As soon as Satterwhite pokes the source near the glass cell, the liquid inside starts to sizzle and ping. It sounds something like a pan of water on the stove beginning to boil. The neutrons flying off of the source are tearing very small, almost microscopic, holes in the liquid, or “cavitating” it in the language of the physicists. You can see bubbles appear, flickering around the inside of the jar, most of them concentrated in the center of the liquid, where the sound waves are focused.These approaches are different than "cold fusion," which was promoted prematurely by the publicity-conscious University of Utah (a few months before I arrived there, in 1989), leading to embarrassment and a massive loss of reputation.
The bubbles pop and form, pop and form, over and over again, at 60 kilohertz. Each time, an acoustic wave is ripping the liquid open and then collapsing bubbles even more violently. Imagine smacking a piece of bubble wrap with a hammer. Now imagine hundreds of tiny spherical pistons, hammering away.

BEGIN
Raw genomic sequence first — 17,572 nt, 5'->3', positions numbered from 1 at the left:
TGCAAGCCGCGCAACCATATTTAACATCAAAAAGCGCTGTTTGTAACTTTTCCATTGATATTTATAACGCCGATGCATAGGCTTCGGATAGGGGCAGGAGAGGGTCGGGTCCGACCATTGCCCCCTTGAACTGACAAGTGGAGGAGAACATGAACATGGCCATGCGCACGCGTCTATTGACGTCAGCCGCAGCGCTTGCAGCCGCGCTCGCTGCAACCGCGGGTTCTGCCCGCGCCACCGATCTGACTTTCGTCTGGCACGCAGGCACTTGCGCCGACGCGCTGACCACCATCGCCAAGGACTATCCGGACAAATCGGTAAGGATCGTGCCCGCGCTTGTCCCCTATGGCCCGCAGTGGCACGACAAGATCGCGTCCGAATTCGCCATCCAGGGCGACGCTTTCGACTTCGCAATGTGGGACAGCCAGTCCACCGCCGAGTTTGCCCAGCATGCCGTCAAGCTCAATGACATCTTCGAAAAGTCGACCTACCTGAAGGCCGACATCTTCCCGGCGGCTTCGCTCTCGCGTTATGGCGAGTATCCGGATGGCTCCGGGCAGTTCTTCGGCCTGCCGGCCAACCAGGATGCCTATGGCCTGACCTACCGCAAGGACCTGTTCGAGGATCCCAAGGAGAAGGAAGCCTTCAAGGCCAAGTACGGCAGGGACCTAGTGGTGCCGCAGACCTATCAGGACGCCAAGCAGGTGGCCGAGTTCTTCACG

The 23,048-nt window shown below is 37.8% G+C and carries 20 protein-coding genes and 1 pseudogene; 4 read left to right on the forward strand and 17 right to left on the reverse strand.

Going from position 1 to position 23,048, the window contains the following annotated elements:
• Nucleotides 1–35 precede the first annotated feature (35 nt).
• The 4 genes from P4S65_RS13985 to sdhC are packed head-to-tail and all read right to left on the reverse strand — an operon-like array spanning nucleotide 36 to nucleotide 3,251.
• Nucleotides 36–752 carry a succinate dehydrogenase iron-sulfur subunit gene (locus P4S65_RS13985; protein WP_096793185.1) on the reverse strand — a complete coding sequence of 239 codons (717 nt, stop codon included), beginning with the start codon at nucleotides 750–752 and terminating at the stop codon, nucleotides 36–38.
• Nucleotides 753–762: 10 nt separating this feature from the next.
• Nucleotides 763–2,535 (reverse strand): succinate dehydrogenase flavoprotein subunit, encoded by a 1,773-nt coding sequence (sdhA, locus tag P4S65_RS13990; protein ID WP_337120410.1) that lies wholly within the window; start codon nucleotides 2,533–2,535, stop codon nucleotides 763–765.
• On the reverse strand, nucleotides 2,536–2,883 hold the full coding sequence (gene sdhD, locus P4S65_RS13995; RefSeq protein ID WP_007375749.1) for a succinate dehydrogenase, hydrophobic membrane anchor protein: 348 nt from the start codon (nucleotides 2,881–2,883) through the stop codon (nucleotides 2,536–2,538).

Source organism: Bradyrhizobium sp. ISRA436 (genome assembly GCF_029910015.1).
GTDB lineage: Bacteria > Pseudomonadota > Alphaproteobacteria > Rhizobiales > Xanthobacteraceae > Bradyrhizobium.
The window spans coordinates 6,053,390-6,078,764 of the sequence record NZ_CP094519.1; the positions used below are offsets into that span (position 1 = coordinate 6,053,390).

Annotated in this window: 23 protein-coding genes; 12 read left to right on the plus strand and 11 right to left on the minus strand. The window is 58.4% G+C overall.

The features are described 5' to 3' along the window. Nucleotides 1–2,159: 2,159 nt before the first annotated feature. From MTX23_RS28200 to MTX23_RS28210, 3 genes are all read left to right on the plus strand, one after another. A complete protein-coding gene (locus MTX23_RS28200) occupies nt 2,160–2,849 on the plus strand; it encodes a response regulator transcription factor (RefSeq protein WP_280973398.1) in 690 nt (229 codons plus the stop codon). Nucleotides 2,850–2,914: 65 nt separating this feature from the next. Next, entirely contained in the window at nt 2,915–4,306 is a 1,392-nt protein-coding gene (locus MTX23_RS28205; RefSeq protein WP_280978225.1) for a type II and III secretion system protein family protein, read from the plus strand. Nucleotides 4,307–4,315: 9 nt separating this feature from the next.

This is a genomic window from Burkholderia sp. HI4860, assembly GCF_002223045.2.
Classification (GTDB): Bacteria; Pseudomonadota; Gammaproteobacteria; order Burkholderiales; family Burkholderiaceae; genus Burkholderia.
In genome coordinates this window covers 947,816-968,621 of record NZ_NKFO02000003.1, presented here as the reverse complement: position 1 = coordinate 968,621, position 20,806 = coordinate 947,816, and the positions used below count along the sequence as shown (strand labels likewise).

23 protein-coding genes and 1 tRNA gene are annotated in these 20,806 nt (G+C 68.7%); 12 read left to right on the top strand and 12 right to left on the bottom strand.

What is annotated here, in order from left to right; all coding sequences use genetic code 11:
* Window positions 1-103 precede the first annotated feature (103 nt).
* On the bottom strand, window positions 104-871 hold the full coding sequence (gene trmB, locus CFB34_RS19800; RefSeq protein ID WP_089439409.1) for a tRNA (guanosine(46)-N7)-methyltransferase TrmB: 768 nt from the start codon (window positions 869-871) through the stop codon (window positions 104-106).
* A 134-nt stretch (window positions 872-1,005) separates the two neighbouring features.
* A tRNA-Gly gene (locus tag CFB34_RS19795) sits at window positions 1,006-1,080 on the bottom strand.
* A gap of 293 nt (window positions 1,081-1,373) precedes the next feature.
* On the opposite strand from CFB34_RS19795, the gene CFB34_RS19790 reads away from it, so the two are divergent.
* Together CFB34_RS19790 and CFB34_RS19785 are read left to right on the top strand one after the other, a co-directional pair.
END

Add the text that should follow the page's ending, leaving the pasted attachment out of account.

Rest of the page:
What happens inside the bubbles when they collapse still is somewhat mysterious to scientists. But Tessien thinks that the imploding bubbles follow some pretty well-understood physical laws. When gasses are compressed, they heat up. And when a vapor gets hot enough, it glows and gives off heat. In a sonofusion reactor, the gas inside these bubbles is being compressed so violently that it sometimes gives off the tiniest of sparks.
I wonder if sonofusion and pyroelectrics could be combined? Bubbles trapped in solutions sealed within glass-enclosed squibs suspended between pyroelectric filaments? Hmmm...
Welcome campaign news:
In an about-face, Prime Minister Tony Blair on Thursday published the full text of the advice he received on the legitimacy of the Iraq war, as he tried to defuse a dispute that has derailed his re-election strategy just one week before British elections.
Parts of the 13-page document, written by Lord Goldsmith, Britain's attorney general, on March 7, 2003, were made public Wednesday by the BBC and Channel 4, prompting a new furor about whether Mr. Blair misled the nation by depicting the war as unequivocally lawful.